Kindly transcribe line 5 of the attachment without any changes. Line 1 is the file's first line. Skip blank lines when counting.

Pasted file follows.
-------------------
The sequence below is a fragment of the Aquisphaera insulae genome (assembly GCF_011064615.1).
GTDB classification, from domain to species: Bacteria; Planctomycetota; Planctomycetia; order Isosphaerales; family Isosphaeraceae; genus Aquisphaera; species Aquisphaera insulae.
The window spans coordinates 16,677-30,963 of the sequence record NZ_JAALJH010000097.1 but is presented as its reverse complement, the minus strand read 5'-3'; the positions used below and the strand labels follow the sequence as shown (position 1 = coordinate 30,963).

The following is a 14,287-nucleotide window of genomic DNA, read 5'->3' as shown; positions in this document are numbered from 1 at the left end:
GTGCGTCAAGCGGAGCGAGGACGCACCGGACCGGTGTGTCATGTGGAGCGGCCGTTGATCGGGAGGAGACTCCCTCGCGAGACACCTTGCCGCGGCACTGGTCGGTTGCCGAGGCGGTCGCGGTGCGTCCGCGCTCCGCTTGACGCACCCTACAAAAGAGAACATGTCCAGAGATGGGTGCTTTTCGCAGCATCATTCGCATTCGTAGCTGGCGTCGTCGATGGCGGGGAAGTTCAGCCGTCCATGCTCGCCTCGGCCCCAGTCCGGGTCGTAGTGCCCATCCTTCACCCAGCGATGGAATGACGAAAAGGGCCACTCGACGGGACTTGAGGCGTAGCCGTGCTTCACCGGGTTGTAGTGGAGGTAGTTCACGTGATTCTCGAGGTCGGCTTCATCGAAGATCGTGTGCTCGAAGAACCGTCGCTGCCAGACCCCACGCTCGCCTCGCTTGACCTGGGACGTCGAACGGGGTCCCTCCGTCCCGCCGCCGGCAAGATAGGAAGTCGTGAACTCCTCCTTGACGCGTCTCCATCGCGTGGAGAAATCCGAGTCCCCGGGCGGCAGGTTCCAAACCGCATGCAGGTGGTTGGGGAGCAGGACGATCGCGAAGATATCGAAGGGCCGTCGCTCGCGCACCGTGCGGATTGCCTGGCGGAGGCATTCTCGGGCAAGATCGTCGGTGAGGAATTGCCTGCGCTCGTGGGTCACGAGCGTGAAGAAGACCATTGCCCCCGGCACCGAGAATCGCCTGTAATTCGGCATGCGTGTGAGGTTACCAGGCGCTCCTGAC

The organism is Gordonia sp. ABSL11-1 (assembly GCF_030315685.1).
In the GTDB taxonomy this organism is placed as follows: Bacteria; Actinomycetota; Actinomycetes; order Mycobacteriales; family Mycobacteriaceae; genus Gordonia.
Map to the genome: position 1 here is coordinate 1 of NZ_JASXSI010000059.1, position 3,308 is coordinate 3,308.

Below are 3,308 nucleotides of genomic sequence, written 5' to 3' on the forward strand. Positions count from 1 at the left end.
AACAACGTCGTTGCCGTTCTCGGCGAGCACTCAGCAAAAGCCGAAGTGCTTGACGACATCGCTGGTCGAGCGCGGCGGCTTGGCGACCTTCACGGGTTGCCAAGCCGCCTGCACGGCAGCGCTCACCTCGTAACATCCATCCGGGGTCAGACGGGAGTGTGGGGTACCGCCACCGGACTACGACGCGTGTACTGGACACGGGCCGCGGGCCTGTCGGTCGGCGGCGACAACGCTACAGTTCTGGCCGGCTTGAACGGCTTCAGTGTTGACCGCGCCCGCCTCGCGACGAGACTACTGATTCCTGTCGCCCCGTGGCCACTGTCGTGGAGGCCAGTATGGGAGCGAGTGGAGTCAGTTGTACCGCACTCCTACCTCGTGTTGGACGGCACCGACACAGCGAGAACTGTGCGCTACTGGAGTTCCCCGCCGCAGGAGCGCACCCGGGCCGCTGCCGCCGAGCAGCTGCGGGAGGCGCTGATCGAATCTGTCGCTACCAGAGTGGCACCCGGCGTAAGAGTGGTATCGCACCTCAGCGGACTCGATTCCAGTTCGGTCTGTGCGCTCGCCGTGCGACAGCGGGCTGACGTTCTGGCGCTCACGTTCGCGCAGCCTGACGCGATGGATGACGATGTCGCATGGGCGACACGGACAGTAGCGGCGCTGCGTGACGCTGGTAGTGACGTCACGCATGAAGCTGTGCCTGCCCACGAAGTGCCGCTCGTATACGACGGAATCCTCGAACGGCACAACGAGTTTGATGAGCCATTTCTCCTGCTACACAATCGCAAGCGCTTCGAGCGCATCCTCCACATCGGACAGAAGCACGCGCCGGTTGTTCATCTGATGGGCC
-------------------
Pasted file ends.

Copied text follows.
GTGCGTCAAGCGGAGCGAGGACGCACCGGACCGGTGTGTCATGTGGAGCGGCCGTTGATCGGGAGGAGACTCCCTCGCGAGACACCTTGCCGCGGCACTGGTCGGTTGCCGAGGCGGTCGCGGTGCGTCCGCGCTCCGCTTGACGCACCCTACAAAAGAGAACATGTCCAGAGATGGGTGCTTTTCGCAGCATCATTCGCATTCGTAGCTGGCGTCGTCGATGGCGGGGAAGTTCAGCCGTCCATGCTCGCCTCGGCCCCAGTCCGGGTCGTAGTGCCCATCCTTCACCCAGCGATGGAATGACGAAAAGGGCCACTCGACGGGACTTGAGGCGTAGCCGTGCTTCACCGGGTTGTAGTGGAGGTAGTTCACGTGATTCTCGAGGTCGGCTTCATCGAAGATCGTGTGCTCGAAGAACCGTCGCTGCCAGACCCCACGCTCGCCTCGCTTGACCTGGGACGTCGAACGGGGTCCCTCCGTCCCGCCGCCGGCAAGATAGGAAGTCGTGAACTCCTCCTTGACGCGTCTCCATCGCGTGGAGAAATCCGAGTCCCCGGGCGGCAGGTTCCAAACCGCATGCAGGTGGTTGGGGAGCAGGACGATCGCGAAGATATCGAAGGGCCGTCGCTCGCGCACCGTGCGGATTGCCTGGCGGAGGCATTCTCGGGCAAGATCGTCGGTGAGGAATTGCCTGCGCTCGTGGGTCACGAGCGTGAAGAAGACCATTGCCCCCGGCACCGAGAATCGCCTGTAATTCGGCATGCGTGTGAGGTTACCAGGCGCTCCTGAC